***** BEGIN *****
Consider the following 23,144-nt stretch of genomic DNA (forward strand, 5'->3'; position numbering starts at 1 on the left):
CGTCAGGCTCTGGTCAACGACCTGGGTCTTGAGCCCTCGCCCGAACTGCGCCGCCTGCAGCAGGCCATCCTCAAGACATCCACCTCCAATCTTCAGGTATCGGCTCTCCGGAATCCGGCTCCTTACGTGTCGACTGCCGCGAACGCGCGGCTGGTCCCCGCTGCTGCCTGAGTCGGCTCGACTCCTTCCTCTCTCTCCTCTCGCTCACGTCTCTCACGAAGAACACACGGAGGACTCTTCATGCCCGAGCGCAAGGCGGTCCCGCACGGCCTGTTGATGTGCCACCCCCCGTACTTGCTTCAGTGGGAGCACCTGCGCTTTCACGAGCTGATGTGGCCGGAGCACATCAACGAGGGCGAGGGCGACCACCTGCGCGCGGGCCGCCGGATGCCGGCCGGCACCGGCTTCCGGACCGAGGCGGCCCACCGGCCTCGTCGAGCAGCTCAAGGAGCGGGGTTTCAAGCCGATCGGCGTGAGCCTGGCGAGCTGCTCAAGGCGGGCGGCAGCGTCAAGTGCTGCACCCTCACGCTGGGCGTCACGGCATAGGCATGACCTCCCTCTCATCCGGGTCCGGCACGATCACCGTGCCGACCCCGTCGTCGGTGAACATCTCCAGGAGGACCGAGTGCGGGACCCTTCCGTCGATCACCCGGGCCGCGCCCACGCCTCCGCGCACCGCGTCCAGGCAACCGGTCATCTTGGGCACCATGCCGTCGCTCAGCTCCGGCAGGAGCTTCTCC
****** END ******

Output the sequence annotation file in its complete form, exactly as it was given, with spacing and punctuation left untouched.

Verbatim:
Consider the following 23,144-nt stretch of genomic DNA (forward strand, 5'->3'; position numbering starts at 1 on the left):
CGTCAGGCTCTGGTCAACGACCTGGGTCTTGAGCCCTCGCCCGAACTGCGCCGCCTGCAGCAGGCCATCCTCAAGACATCCACCTCCAATCTTCAGGTATCGGCTCTCCGGAATCCGGCTCCTTACGTGTCGACTGCCGCGAACGCGCGGCTGGTCCCCGCTGCTGCCTGAGTCGGCTCGACTCCTTCCTCTCTCTCCTCTCGCTCACGTCTCTCACGAAGAACACACGGAGGACTCTTCATGCCCGAGCGCAAGGCGGTCCCGCACGGCCTGTTGATGTGCCACCCCCCGTACTTGCTTCAGTGGGAGCACCTGCGCTTTCACGAGCTGATGTGGCCGGAGCACATCAACGAGGGCGAGGGCGACCACCTGCGCGCGGGCCGCCGGATGCCGGCCGGCACCGGCTTCCGGACCGAGGCGGCCCACCGGCCTCGTCGAGCAGCTCAAGGAGCGGGGTTTCAAGCCGATCGGCGTGAGCCTGGCGAGCTGCTCAAGGCGGGCGGCAGCGTCAAGTGCTGCACCCTCACGCTGGGCGTCACGGCATAGGCATGACCTCCCTCTCATCCGGGTCCGGCACGATCACCGTGCCGACCCCGTCGTCGGTGAACATCTCCAGGAGGACCGAGTGCGGGACCCTTCCGTCGATCACCCGGGCCGCGCCCACGCCTCCGCGCACCGCGTCCAGGCAACCGGTCATCTTGGGCACCATGCCGTCGCTCAGCTCCGGCAGGAGCTTCTCC